Cardiac Arrest Algorithm

The current ACLS guidelines are set into several groups of "algorithms" - a set of instructions that are followed to standardize treatment, and increase its effectiveness. These algorithms usually come in the form of a flowchart, incorporating 'yes/no' type decisions, making the algorithm easier to memorize.



Hi, I'm Luke Gallagher and in this article we're going to talk about everything you need to know about one of the most important algorithms in ACLS, Cardiac Arrest Algorithm.

Firstly you're going to start with establishing unresponsiveness and right after that you're going to get some help coming, either activate the EMS or call the code if you're in the hospital.

You'll also be making sure they have enough oxygen and immediately begin high quality CPR that consists in :





🔵 Pushing hard (≥ 2 inches) and fast (100-120 beats/min) and allowing the patients chest to recoil (This is the concept of taking all of one’s weight off of the chest between each compression to allow the chest to fully expand, which creates a negative pressure that draws blood back into the heart. Drawing blood back into the heart is the only way tissue perfusion is actually able to occur. Tissue perfusion is the process of delivering blood - and, as a result, oxygen - to the vital tissues and organs of the body. )






🔵 If no advanced airway is available, then perform a 30:2 compression to ventilation ratio (Do not over ventilate (In the past decade, traditional CPR instruction included a compression to ventilation ratio of 30:2, and breaths were given during a pause in chest compressions. The degree of, and even the necessity of ventilation during CPR has recently been questioned. It is important to understand why over ventilation is bad, as in high pressure situations like cardiac arrest resuscitations, even highly trained providers excessively ventilate their patients.)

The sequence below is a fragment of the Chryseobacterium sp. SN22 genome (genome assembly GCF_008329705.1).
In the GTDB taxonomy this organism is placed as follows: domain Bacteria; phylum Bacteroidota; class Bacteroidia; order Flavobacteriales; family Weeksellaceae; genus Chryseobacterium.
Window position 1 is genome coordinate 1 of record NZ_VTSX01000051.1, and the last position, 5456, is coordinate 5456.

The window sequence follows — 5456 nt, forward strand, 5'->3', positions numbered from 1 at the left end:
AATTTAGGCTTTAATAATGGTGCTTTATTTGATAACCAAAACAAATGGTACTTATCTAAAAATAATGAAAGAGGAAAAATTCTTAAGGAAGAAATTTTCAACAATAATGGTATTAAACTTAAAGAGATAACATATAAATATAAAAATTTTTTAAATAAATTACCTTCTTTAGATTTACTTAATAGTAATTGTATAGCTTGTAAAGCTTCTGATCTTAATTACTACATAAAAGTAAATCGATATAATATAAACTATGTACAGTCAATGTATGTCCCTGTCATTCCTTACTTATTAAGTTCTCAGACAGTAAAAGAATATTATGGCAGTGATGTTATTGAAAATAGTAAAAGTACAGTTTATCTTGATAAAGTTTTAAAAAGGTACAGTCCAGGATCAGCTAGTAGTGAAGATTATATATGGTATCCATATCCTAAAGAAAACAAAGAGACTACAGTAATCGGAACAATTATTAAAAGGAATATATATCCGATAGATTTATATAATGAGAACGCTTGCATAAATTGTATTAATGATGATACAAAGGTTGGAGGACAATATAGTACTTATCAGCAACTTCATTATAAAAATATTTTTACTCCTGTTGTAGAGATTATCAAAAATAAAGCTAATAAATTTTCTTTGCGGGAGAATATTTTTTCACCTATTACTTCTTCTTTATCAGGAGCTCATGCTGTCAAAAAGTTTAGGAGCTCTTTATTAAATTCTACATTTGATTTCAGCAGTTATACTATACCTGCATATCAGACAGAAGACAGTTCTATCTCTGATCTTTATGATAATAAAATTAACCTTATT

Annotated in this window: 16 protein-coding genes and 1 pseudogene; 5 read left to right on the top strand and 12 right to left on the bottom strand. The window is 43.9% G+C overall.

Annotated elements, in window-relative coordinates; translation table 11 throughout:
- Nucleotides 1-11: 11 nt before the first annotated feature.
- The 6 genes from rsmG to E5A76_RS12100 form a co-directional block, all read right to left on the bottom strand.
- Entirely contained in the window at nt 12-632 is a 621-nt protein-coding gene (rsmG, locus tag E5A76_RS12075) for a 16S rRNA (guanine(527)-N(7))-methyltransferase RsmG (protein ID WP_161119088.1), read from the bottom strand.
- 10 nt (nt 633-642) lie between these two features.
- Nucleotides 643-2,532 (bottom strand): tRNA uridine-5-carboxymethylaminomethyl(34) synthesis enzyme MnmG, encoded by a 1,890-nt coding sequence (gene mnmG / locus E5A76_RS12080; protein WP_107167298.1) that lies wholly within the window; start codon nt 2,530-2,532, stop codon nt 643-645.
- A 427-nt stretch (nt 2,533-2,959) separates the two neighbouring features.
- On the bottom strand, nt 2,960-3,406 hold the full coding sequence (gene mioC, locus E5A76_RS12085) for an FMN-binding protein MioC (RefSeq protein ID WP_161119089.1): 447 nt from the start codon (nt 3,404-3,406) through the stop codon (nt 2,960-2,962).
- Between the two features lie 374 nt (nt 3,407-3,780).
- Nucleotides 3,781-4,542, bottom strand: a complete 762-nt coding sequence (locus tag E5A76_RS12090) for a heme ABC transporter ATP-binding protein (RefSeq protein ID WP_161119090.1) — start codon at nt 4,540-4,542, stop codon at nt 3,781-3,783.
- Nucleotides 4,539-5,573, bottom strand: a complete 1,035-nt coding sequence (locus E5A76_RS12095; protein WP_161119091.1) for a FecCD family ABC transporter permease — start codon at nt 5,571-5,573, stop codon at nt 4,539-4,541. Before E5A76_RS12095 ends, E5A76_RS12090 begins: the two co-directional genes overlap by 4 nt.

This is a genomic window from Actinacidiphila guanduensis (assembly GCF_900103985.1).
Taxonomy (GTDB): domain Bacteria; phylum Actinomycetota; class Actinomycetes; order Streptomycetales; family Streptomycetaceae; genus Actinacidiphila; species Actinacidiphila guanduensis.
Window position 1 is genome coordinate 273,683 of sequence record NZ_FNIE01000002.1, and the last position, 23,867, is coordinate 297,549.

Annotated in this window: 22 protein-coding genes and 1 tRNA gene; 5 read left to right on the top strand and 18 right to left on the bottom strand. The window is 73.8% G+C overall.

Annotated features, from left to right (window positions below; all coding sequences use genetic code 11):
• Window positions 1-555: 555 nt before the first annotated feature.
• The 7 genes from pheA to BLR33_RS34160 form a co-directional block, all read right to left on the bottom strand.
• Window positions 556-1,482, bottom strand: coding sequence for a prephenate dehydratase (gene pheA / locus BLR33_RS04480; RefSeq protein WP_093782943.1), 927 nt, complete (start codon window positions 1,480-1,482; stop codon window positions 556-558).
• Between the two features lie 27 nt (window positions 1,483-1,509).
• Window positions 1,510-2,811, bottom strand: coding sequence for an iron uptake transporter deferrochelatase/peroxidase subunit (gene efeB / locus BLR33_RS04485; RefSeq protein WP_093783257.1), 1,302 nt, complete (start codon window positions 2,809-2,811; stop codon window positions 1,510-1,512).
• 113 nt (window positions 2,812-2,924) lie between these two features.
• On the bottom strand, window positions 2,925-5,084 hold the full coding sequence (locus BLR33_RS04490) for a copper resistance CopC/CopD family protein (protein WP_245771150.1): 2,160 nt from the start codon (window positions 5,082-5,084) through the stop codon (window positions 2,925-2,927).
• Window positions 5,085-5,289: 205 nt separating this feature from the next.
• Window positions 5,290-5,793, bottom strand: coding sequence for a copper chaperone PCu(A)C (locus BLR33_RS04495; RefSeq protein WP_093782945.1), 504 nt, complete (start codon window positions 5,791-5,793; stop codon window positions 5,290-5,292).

🔵 Minimize interruptions in compressions (10 seconds or less)






🔵 If the PETCO2 is <10mm Hg during CPR, it is reasonable to try to improve chest compressions and vasopressor therapy.


The next thing for you to establish, is if it's a shockable rhythm or not.

If the rhythm is not shockable, then we are talking about a PEA (Pulseless Electrical Activity) or Asystole. These are usually end of life rhythms and it's very important that you resume CPR with minimal interruptions, establish vascular access and administer, as the guidelines recommend, Epinephrine IV/IO 1mg every 3-5 minutes and Amiodarone IV/IO (first dose is 300 mg bolus, second dose is 150 mg). You should also consider advanced airway at 8 to 10 breaths per minute with continuous chest compressions and ETCO2 monitoring.